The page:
Proponents of bitcoin, a currency that few understand and even fewer use, are hoping to push it into the mainstream in Maine.

Daren Hebold, president of Lux Realty in Portland, has set up a company called Luxolo Financial and is licensed by the state as a “money transmitter,” which allows him to conduct currency transactions, such as converting dollars to bitcoins. He set up an ATM inside the Techport offices on Temple Street and opened an office downtown to handle a variety of cryptocurrency transactions.

But what, exactly, are cryptocurrencies? They are an all-digital form of money, like bitcoin, in most cases not backed by governments or maintained by central banks like the U.S. dollar is. Rather, users within the bitcoin network can transfer payments to other users through the internet. Users are only identified by a code and their payments are recorded in an online public ledger. No need for a bank or credit card company to intervene.

Because there will only ever be 21 million bitcoins in circulation, its value rises and falls depending on how many users are trading and the perceived value of those trades. Wild fluctuations are common. Last fall, bitcoin lost 20 percent of its value in one day, dropping from more than $11,000 to $9,000.


Despite the public’s difficulty in grasping this new way to pay, the Great Lost Bear pub in Portland has been accepting bitcoins for meals and drinks for four years. That prescient business decision provided a $7,000 windfall to the restaurant, which held onto the bitcoin payments it received and then sold as the value of the currency rose last year.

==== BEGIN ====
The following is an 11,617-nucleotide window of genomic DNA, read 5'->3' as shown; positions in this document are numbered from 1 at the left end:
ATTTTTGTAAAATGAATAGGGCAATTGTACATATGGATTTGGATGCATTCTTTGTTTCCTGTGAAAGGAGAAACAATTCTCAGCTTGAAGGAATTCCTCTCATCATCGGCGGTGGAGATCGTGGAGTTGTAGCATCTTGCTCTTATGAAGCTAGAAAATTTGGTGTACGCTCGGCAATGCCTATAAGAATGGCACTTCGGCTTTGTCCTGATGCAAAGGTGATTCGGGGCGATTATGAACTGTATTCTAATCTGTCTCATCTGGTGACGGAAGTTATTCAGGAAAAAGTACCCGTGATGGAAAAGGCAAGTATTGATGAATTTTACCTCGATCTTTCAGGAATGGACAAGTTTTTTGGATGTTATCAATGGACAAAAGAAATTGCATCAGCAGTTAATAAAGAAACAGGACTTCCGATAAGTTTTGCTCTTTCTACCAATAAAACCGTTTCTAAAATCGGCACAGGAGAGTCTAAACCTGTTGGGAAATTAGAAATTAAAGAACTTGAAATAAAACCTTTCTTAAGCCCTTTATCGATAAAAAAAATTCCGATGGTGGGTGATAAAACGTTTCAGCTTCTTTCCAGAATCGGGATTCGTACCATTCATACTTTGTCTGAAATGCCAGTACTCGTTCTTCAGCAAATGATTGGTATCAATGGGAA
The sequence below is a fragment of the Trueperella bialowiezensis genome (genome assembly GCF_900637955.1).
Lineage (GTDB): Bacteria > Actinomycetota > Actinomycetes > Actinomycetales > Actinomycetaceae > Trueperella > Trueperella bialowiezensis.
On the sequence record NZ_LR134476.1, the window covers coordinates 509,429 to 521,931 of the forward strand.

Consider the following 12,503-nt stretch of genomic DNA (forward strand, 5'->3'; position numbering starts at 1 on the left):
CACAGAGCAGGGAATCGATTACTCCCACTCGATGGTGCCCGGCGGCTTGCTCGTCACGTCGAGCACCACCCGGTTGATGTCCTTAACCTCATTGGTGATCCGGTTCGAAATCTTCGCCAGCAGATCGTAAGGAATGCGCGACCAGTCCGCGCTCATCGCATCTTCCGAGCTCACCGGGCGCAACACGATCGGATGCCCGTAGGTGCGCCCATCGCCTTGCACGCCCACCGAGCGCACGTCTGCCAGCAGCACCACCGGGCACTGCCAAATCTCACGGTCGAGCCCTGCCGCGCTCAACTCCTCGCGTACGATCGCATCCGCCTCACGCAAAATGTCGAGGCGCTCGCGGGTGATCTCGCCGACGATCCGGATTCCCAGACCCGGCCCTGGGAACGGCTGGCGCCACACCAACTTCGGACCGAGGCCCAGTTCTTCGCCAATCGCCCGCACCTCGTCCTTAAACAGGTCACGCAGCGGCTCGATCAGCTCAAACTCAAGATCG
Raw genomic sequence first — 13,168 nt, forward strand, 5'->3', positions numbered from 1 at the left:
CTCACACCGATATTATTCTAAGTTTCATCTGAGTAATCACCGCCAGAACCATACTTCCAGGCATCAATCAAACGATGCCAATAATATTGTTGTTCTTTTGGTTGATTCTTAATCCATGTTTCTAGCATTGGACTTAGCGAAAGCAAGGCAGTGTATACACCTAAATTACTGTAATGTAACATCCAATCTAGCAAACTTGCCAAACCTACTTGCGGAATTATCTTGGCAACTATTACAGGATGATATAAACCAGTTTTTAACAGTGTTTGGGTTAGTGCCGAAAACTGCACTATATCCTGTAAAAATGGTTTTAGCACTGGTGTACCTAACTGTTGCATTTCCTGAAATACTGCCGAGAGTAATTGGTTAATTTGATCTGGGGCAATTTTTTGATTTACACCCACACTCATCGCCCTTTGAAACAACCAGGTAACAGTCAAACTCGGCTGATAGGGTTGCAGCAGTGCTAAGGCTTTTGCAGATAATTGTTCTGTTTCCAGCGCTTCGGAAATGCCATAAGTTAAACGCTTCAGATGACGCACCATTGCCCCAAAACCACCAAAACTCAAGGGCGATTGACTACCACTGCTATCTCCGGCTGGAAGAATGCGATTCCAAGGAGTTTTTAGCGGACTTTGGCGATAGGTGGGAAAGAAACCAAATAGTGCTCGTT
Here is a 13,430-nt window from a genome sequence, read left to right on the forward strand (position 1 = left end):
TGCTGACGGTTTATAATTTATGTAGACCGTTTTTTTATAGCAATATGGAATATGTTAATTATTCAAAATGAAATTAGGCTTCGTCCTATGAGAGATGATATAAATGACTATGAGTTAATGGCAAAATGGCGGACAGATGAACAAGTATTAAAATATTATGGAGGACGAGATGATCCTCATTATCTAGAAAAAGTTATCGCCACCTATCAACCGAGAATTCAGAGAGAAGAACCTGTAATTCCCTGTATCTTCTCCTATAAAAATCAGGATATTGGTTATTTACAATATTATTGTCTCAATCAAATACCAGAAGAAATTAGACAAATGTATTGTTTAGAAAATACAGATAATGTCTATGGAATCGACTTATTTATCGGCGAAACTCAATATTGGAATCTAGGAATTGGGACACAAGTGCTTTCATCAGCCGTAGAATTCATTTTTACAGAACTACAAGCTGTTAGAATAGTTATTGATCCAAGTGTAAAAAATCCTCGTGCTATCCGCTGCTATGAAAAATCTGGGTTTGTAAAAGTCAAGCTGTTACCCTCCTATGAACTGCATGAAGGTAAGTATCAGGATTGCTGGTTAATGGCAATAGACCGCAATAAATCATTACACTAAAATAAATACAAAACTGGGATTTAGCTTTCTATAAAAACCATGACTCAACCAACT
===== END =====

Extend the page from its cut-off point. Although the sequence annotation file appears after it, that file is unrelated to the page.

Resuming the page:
Owner Dave Evans said his understanding of the currency is about the same as most people – minimal – but the restaurant has made a profit by taking bitcoins in payment and then selling them later.

“It’s a mystery to me, but we have made money on it,” Evans said.

Over the years, the restaurant acquired bitcoins from patrons paying for their meals and beer and eventually owned seven. Even though the meal tabs totaled only a few hundred dollars in U.S. currency, the rising value of bitcoins last year led the restaurant to sell, making a profit of about $7,000, said Evans and Dave Foster, the restaurant’s media marketing manager and a leading proponent of bitcoins at the Great Lost Bear.

Foster sheepishly said the restaurant could have made even more had it held onto the bitcoins longer – the value shot up sharply at the end of 2017, but has since retreated – but the profit still was enough that it paid for a fence around a patio area next to the restaurant.

“We call it the Bitcoin Barrier,” he said.

Foster said his impression is that use of bitcoins tends to follow the market – when the value is high, holders tend to spend them, and when values drop, holders naturally hold back, hoping for them to recoup their value.